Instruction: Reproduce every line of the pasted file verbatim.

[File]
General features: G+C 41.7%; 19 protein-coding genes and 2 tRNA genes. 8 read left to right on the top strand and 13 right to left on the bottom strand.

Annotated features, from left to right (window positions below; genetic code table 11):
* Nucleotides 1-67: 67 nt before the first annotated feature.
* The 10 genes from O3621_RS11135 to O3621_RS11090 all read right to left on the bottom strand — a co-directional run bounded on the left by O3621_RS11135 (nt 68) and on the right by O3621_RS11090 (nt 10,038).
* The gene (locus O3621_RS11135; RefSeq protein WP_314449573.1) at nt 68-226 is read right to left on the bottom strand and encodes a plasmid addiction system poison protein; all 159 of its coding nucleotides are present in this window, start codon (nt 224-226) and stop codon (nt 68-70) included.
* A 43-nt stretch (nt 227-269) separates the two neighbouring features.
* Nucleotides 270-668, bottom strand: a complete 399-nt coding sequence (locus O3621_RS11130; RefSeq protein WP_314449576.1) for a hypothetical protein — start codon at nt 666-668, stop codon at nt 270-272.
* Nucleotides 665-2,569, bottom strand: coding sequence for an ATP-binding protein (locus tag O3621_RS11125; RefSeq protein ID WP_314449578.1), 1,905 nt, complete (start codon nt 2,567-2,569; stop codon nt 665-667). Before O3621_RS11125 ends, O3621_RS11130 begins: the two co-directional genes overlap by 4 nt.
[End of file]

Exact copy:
General features: G+C 41.7%; 19 protein-coding genes and 2 tRNA genes. 8 read left to right on the top strand and 13 right to left on the bottom strand.

Annotated features, from left to right (window positions below; genetic code table 11):
* Nucleotides 1-67: 67 nt before the first annotated feature.
* The 10 genes from O3621_RS11135 to O3621_RS11090 all read right to left on the bottom strand — a co-directional run bounded on the left by O3621_RS11135 (nt 68) and on the right by O3621_RS11090 (nt 10,038).
* The gene (locus O3621_RS11135; RefSeq protein WP_314449573.1) at nt 68-226 is read right to left on the bottom strand and encodes a plasmid addiction system poison protein; all 159 of its coding nucleotides are present in this window, start codon (nt 224-226) and stop codon (nt 68-70) included.
* A 43-nt stretch (nt 227-269) separates the two neighbouring features.
* Nucleotides 270-668, bottom strand: a complete 399-nt coding sequence (locus O3621_RS11130; RefSeq protein WP_314449576.1) for a hypothetical protein — start codon at nt 666-668, stop codon at nt 270-272.
* Nucleotides 665-2,569, bottom strand: coding sequence for an ATP-binding protein (locus tag O3621_RS11125; RefSeq protein ID WP_314449578.1), 1,905 nt, complete (start codon nt 2,567-2,569; stop codon nt 665-667). Before O3621_RS11125 ends, O3621_RS11130 begins: the two co-directional genes overlap by 4 nt.